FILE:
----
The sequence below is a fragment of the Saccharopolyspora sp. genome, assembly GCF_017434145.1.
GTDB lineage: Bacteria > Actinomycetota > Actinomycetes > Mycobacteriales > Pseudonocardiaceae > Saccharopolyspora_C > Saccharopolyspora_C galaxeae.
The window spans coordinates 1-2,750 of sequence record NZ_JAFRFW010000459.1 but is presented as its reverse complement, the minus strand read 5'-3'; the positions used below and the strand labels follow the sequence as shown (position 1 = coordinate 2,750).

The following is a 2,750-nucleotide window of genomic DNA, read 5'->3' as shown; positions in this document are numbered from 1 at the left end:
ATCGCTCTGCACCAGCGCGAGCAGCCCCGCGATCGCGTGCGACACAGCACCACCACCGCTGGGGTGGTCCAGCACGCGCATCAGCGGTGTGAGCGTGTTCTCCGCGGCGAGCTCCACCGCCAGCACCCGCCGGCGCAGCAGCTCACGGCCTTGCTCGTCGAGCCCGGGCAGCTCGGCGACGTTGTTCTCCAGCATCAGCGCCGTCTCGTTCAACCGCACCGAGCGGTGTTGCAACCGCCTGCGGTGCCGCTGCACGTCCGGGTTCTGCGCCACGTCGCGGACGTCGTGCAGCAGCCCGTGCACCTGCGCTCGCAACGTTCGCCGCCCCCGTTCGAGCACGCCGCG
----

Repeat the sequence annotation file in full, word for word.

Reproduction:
The sequence below is a fragment of the Saccharopolyspora sp. genome, assembly GCF_017434145.1.
GTDB lineage: Bacteria > Actinomycetota > Actinomycetes > Mycobacteriales > Pseudonocardiaceae > Saccharopolyspora_C > Saccharopolyspora_C galaxeae.
The window spans coordinates 1-2,750 of sequence record NZ_JAFRFW010000459.1 but is presented as its reverse complement, the minus strand read 5'-3'; the positions used below and the strand labels follow the sequence as shown (position 1 = coordinate 2,750).

The following is a 2,750-nucleotide window of genomic DNA, read 5'->3' as shown; positions in this document are numbered from 1 at the left end:
ATCGCTCTGCACCAGCGCGAGCAGCCCCGCGATCGCGTGCGACACAGCACCACCACCGCTGGGGTGGTCCAGCACGCGCATCAGCGGTGTGAGCGTGTTCTCCGCGGCGAGCTCCACCGCCAGCACCCGCCGGCGCAGCAGCTCACGGCCTTGCTCGTCGAGCCCGGGCAGCTCGGCGACGTTGTTCTCCAGCATCAGCGCCGTCTCGTTCAACCGCACCGAGCGGTGTTGCAACCGCCTGCGGTGCCGCTGCACGTCCGGGTTCTGCGCCACGTCGCGGACGTCGTGCAGCAGCCCGTGCACCTGCGCTCGCAACGTTCGCCGCCCCCGTTCGAGCACGCCGCG